And We All Float On…In A Float Tank To Help With Anxiety

We are two months into 2018, and I’ve been trying to take some steps to manage my sometimes crippling anxiety. And when I say steps, I’m talking small, manageable things that aren’t going to feel overwhelming.

The first thing I did was purchase a small diffuser to use at night. When I go to bed, I use a few drops of a lavender essential oil which is pretty soothing. Not just the scent, but the sound of the diffuser as well.

Also, I bought a lovely little notebook and I’ve been writing one positive thing that happens to me each day. Which can be a little tough, but so far I’ve been able to do it. It helps that I can always use Timmy’s cuteness and snuggling ability as an entry.

A couple of weeks ago, I asked for recommendations on handling anxiety and someone recommended trying out Capitol Floats. Which was cool, because I’d actually tried them out back in December.

Image from Capitol Floats

If you’ve never been floating, it’s essentially a tank of water loaded with enough salt to make you bouyant. Like the name suggests, you just float on top of the water in the small-ish chamber.

The first time I visited the facility, I could definitely tell that floating would be helpful. This zen feeling just hits you as soon as you walk through the doors. I felt it was something that would take practice though. It’s like meditation—it has immense benefits but you can’t expect to just be good at it. Clearing your mind and relaxing is hard. Doing it for an hour is a big challenge, at least for me.

But, I am at a point that I am willing to take it on. Capitol Floats hooked me up with the three float package, which is generally what they recommend starting with. My plan is to go once every two weeks and reassess at that point. But I wanted to share my journey because I know I am not the only one out there struggling with anxiety.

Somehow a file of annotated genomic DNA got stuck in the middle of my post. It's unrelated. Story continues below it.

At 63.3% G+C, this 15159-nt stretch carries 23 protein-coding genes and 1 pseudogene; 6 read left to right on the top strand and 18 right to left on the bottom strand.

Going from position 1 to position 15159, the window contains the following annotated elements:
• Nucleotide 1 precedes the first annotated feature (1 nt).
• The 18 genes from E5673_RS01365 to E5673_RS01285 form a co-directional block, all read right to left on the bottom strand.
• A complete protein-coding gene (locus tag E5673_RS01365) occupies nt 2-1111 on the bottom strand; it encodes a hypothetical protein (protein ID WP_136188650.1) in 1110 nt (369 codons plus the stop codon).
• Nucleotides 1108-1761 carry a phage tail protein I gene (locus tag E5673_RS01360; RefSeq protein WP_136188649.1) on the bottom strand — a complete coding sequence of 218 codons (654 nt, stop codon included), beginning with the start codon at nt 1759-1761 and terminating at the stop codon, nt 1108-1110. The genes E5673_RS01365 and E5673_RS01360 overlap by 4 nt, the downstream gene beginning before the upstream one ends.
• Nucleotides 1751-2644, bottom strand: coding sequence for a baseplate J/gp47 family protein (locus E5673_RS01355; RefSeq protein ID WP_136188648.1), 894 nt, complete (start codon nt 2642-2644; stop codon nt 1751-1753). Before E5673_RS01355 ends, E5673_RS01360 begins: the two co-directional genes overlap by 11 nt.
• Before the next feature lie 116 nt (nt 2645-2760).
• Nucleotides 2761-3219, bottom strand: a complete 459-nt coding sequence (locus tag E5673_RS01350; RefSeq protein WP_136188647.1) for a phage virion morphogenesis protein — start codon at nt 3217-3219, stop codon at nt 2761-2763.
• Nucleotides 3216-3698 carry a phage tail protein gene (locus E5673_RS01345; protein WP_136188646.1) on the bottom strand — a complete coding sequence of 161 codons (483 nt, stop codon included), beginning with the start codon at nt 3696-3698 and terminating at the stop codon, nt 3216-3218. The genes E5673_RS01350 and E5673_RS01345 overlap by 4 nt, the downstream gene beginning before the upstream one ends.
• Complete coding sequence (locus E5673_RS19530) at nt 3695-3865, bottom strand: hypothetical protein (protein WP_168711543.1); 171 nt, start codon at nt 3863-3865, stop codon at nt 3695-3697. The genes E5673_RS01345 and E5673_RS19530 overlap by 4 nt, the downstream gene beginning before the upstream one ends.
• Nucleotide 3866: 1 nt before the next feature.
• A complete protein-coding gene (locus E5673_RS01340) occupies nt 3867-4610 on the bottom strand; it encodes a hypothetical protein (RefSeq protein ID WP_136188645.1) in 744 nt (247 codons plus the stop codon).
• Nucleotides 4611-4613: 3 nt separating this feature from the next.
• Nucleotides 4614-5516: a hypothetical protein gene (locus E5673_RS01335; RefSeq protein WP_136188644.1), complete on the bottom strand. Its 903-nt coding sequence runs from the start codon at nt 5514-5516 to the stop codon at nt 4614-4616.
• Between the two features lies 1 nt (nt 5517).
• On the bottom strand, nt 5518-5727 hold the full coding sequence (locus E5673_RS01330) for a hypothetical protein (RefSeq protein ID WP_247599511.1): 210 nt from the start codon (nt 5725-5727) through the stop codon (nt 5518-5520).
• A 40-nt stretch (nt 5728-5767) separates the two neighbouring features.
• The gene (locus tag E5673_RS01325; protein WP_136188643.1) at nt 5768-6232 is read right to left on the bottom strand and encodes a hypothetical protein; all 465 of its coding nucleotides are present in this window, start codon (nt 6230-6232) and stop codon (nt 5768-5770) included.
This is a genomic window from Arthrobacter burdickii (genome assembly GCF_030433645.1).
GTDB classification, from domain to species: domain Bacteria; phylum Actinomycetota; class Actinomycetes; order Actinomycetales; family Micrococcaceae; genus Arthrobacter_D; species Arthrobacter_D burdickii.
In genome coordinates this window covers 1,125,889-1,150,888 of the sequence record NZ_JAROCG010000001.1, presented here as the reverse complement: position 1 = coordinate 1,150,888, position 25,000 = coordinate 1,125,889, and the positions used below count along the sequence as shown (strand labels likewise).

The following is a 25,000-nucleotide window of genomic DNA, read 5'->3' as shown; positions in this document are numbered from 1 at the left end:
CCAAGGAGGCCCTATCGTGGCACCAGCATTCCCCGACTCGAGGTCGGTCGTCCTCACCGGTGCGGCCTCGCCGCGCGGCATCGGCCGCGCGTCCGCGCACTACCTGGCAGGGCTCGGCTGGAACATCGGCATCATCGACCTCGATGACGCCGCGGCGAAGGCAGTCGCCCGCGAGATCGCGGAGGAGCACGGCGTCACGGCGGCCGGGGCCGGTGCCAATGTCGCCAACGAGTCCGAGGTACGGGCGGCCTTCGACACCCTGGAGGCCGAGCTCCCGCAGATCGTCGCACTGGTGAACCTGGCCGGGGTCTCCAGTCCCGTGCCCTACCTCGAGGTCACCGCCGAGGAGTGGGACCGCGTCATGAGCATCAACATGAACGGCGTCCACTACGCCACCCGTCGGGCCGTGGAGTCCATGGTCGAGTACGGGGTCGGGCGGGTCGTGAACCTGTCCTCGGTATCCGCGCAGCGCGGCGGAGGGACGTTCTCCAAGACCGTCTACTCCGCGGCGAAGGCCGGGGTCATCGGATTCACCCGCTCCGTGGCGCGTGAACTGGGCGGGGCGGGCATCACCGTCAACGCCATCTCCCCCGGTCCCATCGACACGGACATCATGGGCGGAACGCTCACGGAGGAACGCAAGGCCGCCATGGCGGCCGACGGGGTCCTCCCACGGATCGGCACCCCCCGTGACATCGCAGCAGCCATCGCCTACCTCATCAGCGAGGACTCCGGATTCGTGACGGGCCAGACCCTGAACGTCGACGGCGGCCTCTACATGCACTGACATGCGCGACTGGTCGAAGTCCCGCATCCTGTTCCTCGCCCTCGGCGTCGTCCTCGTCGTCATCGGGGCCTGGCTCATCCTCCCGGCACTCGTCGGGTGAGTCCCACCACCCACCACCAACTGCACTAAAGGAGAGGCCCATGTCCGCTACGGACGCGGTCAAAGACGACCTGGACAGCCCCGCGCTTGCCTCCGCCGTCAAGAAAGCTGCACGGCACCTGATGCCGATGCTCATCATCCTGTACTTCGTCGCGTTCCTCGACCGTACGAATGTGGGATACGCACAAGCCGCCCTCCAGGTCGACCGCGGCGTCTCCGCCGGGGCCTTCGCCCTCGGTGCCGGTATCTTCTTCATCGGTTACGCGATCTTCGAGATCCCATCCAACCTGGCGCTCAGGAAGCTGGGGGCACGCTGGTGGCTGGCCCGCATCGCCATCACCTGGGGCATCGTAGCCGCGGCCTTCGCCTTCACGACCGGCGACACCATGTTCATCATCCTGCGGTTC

The Floating Process

So when you book your float, you’ll pick a room. Each room has a shower and a float tank.

Room 4

You get undressed (we are talking full nakedness here), pop in your earplugs (provided to you), then shower to get off oils and whatever else you’re carrying around from the day. When that’s done, it’s time to enter the tank and hang out for 60 minutes.

The tank itself is heated, and you can listen to some soothing music and keep the  blue light on if you so choose. Let me just say though, I kept the light on my first float and turned it for the second one.

Image from Capitol Floats

For me, floating in total darkness made a huge difference. You just kind of melt into the water and become one with the space.

Now, an hour is a long time. On my second float, I did really well in 20 minute increments. I forgot to take of my Vivofit so I was checking the time occasionally which was a hindrance. My goal is to make it the whole hour without checking, but that will come with time and experience.

I don’t remember exactly how I felt after my first float, but I was so relaxed after the second one. They also have a really cool post-float space with water, kombucha and materials to harness those creative juices that are at their peak.

Note that you are going to be super salty, literally, after you float. So, maybe don’t go right before an event. Give yourself some time to decompress.

Image from Capitol Floats

Each float is different, but I am excited to see how I do on the third one. You’re encouraged to go in without any expectations, which is helpful. Focus on your breathing to begin with, then just let the float happen.

I will be going back in in about a week and a half, and I will definitely follow up with how the next float goes. Hopefully I remember to take off my Garmin so I can’t check the time.

I’ve been working on this whole anxiety/depression thing since middle school, so I definitely know that finding ways to manage that work for me is a journey. I think I am on the right path though.


Capitol Floats is a local company that I have the pleasure of partnering with in exchange for my honest review(s). All thoughts & opinions are my own.

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